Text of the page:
The body, at times, gives us warning signs that something is askew. If we pay attention to them we can find out where the problem lies and work to improve the situation. Giving heed to symptoms lead to rectifying a health problem or at least making it tolerable. Yes many conditions can be well managed and therefore easier to live with.
One such issue that can arise is Vocal Cord Dysfunction. It often manifests itself by means of a tightening of the throat, shortness of breath, a wheezing or coughing. What is this condition? Well, let’s consider how the vocal cords should function and then we’ll discuss what can sometimes happen instead.
Where Are The Vocal Cords Located?
The vocal cords are a mucus membrane that covers muscle and cartiledge in the larynx, or voice box.
As we breathe in, they should open allowing air to flow through, and as we breathe out, they should close, thus restricting air flow. In an unhealthy vocal cord, however, a disorder occurs that causes them to close when they shouldn’t thus limiting the ability to take in air.
The cause of this malfunction is varied. The vocal cords begin to act out as they become inflamed. Sometimes this is due to overuse. Many people who use their voice as their living often experience this effect, such as singers. Another reason could be that an infectious organism is the culprit. Viruses that enter the body when the immune system is down, such as colds and flu, may also cause such inflammation. Even allergies that include post nasal drip may be an irritant to the vocal cords and have the same effect. So what can be done to deal with this situation if it becomes recurring? Since the voice is such a necessary and professional tool for most people and we depend on it so much for even the simplest of communication we must do all we can to alleviate this problem. For one who must live with it there are some simple steps to take to help cope a little better.
One thing to consider is our diet. It plays such a vital role in most of our health concerns. As we all know water is essential for life. It is also necessary for our vocal cords. It aids in thinning secretions that lubricate the cords thus facilitating ease of distribution and protecting them from dryness which can cause inflammation. So be sure to drink those 8 glasses a day as the doctor recommended.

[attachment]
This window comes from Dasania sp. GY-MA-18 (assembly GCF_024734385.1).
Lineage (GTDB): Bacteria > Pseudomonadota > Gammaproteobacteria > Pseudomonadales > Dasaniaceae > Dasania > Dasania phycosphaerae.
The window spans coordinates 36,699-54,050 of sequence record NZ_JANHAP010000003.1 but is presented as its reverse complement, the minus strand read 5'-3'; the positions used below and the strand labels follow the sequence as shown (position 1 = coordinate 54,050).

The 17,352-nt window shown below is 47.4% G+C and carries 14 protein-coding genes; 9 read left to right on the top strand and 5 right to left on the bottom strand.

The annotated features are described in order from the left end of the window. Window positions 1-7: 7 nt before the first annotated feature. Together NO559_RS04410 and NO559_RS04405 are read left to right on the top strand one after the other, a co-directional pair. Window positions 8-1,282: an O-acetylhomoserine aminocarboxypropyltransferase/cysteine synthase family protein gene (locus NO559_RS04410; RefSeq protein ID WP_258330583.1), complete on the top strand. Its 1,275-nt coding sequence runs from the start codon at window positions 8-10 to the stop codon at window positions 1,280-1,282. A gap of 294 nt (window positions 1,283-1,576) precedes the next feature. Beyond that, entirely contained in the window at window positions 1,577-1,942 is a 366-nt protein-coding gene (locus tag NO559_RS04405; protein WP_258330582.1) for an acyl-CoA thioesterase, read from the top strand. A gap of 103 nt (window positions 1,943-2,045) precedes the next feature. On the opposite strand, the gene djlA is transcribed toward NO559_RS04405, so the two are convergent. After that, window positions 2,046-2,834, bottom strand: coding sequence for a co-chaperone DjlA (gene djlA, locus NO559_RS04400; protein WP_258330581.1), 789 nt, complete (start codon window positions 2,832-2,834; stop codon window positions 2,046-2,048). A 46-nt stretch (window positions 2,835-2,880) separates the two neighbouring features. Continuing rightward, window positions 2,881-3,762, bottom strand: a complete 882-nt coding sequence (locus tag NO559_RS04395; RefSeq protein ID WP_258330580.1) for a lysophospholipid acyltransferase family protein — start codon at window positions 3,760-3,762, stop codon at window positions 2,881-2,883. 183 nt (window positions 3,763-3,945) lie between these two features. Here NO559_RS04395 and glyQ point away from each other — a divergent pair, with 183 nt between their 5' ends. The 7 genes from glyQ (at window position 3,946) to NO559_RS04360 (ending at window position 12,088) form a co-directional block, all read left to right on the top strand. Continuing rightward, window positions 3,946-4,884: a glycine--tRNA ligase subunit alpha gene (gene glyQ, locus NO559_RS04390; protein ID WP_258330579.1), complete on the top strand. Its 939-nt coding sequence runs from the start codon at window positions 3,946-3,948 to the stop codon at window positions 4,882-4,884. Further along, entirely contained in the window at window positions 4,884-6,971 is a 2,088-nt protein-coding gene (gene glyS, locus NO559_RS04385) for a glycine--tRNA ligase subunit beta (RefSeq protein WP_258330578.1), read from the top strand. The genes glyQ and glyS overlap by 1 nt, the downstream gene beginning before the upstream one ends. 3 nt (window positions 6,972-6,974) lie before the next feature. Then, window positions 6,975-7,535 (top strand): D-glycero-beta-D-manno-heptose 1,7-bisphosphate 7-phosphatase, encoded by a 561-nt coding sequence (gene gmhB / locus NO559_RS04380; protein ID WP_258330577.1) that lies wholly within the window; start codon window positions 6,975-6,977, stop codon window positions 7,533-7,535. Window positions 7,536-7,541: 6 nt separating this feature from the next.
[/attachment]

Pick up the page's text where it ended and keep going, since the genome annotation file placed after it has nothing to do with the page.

Another great help is eating more healthy fat foods. Things like tuna, salmon, almonds, flaxseed. All of these have the Omega 3’s our body needs for self repair. And don’t overlook those antioxidant-containing treats as well, such as blueberries, blackberries, cranberries and pecans, to name a few. Eating more of these and less dairy (which can act as an allergen) and alcohol will certainly help us in the fight toward vocal cord health.
Not to be overlooked also is the need to exercise the vocal cords as well. Breathing exercises may help to relax them and thus aid in better air flow and less swelling. One such exercise is as follows: 1) Lie on the floor with knees bent up toward the ceiling. Place one hand on your abdomen to monitor how it moves during the exercise. 2) Inhale through the nose, keeping the chest and shoulders stationary. While taking air into the abdomen, watch the hand laying across it move upward as you inhale. 3) Exhale with your lips pursed as if you were going to whistle. Make a soft sigh and observe your hand lower as you breathe out. 4) Keep inhaling and exhaling for a few minutes. Alternate between quick breaths and slower ones as you go. Repeat this exercise 3-5 times a day. Soon you’ll notice the tightening in your throat may become less frequent and the cough may subside as the cords are trained to relax again.
Keeping in mind our diet as well as the need for plenty of water and exercise can put us well on the road to recovery from many situations. Or at least help us to cope with the ones we can’t remedy.